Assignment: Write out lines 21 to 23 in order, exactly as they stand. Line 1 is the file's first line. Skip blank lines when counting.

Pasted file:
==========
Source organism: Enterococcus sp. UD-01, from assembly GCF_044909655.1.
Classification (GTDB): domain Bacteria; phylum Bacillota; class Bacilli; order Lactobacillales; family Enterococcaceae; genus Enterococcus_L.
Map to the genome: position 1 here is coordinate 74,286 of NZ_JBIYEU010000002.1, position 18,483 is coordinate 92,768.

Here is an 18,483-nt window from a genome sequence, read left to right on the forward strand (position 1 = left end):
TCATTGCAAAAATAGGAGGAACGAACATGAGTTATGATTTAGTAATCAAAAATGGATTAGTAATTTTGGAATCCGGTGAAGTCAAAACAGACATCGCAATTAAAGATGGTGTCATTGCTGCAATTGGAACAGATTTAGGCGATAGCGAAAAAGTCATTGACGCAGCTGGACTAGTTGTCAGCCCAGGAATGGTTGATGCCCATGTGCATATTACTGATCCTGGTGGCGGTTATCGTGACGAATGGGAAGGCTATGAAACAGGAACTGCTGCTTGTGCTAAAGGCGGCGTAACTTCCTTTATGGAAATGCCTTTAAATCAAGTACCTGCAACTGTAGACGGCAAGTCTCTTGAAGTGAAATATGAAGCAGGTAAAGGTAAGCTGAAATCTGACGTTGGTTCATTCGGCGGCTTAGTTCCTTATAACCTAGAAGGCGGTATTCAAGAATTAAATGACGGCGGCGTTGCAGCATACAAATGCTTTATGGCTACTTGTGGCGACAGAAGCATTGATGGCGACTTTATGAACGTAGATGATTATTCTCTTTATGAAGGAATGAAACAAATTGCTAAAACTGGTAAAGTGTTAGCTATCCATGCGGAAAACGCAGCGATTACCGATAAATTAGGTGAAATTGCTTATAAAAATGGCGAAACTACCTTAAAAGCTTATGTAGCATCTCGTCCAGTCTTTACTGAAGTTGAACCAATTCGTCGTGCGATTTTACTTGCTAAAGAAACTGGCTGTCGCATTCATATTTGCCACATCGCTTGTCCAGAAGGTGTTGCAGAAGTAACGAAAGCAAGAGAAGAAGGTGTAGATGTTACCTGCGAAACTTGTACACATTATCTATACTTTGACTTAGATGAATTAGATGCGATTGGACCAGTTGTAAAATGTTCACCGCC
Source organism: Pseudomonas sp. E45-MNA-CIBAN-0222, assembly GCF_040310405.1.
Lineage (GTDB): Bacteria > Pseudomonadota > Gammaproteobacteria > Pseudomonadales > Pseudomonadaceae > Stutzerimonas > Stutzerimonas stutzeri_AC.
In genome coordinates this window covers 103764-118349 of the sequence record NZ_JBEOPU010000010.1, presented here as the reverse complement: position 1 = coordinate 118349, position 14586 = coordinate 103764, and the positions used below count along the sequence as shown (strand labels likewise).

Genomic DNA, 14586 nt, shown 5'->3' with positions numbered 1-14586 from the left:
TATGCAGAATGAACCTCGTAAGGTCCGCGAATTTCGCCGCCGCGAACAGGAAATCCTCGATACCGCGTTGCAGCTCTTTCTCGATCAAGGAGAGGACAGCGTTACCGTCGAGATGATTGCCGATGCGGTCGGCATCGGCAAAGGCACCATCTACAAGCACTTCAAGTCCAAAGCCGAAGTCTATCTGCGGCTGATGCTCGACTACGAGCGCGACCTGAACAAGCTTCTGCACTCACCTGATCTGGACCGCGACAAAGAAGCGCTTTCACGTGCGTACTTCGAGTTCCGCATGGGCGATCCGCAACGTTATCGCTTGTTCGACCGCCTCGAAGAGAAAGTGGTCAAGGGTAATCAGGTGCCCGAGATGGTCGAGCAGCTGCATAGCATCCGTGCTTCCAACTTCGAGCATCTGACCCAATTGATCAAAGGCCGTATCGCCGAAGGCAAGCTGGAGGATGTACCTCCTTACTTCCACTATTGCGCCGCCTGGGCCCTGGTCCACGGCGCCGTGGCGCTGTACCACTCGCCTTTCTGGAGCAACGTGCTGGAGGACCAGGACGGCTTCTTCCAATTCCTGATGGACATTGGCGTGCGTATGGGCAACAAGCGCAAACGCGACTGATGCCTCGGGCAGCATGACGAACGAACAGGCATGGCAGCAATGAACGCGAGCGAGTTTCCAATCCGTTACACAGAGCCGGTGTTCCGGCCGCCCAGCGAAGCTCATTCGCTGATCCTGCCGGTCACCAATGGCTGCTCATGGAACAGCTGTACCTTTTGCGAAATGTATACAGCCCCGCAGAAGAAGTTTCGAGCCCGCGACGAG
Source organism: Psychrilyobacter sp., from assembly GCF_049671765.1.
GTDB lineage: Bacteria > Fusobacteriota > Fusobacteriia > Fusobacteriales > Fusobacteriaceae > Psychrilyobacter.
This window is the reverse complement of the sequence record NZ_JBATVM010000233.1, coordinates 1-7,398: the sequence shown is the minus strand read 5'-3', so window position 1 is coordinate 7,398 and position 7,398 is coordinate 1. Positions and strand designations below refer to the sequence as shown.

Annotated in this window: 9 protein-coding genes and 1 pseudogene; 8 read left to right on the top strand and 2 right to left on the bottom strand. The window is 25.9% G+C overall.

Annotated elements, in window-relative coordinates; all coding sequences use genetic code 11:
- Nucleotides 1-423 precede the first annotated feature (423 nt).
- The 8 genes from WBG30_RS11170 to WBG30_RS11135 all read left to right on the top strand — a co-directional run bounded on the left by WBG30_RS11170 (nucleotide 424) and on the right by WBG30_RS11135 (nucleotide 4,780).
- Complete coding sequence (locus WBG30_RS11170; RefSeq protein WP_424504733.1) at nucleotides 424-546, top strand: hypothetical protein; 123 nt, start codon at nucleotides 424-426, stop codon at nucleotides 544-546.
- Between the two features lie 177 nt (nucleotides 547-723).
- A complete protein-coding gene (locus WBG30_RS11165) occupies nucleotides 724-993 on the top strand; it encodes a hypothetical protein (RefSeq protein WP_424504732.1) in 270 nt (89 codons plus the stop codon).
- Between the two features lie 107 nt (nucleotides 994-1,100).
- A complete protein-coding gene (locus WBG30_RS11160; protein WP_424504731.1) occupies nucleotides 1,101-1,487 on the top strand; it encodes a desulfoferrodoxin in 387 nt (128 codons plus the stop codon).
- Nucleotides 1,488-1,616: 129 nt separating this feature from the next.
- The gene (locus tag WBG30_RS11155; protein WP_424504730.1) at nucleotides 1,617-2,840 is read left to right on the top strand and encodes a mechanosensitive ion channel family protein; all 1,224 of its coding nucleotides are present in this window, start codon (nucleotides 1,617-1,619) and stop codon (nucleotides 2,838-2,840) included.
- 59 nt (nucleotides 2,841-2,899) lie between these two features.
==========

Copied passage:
- Between the two features lie 107 nt (nucleotides 994-1,100).
- A complete protein-coding gene (locus WBG30_RS11160; protein WP_424504731.1) occupies nucleotides 1,101-1,487 on the top strand; it encodes a desulfoferrodoxin in 387 nt (128 codons plus the stop codon).
- Nucleotides 1,488-1,616: 129 nt separating this feature from the next.